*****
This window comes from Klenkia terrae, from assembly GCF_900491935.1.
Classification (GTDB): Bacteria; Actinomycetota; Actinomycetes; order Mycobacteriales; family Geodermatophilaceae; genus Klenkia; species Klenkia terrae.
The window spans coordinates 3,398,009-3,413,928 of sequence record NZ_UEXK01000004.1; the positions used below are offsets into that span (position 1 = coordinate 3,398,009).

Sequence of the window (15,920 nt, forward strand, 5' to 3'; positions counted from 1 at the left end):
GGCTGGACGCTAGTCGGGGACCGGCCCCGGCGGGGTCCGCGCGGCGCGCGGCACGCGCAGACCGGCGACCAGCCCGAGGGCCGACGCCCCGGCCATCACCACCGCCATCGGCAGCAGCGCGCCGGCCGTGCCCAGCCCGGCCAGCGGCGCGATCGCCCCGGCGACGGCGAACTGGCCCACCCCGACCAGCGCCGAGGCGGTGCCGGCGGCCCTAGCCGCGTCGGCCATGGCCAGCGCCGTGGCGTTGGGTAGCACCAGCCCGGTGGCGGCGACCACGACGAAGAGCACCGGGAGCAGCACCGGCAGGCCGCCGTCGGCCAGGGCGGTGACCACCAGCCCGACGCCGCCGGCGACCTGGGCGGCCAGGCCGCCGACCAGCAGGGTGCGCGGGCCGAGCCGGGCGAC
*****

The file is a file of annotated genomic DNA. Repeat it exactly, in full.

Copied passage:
This window comes from Klenkia terrae, from assembly GCF_900491935.1.
Classification (GTDB): Bacteria; Actinomycetota; Actinomycetes; order Mycobacteriales; family Geodermatophilaceae; genus Klenkia; species Klenkia terrae.
The window spans coordinates 3,398,009-3,413,928 of sequence record NZ_UEXK01000004.1; the positions used below are offsets into that span (position 1 = coordinate 3,398,009).

Sequence of the window (15,920 nt, forward strand, 5' to 3'; positions counted from 1 at the left end):
GGCTGGACGCTAGTCGGGGACCGGCCCCGGCGGGGTCCGCGCGGCGCGCGGCACGCGCAGACCGGCGACCAGCCCGAGGGCCGACGCCCCGGCCATCACCACCGCCATCGGCAGCAGCGCGCCGGCCGTGCCCAGCCCGGCCAGCGGCGCGATCGCCCCGGCGACGGCGAACTGGCCCACCCCGACCAGCGCCGAGGCGGTGCCGGCGGCCCTAGCCGCGTCGGCCATGGCCAGCGCCGTGGCGTTGGGTAGCACCAGCCCGGTGGCGGCGACCACGACGAAGAGCACCGGGAGCAGCACCGGCAGGCCGCCGTCGGCCAGGGCGGTGACCACCAGCCCGACGCCGCCGGCGACCTGGGCGGCCAGGCCGCCGACCAGCAGGGTGCGCGGGCCGAGCCGGGCGAC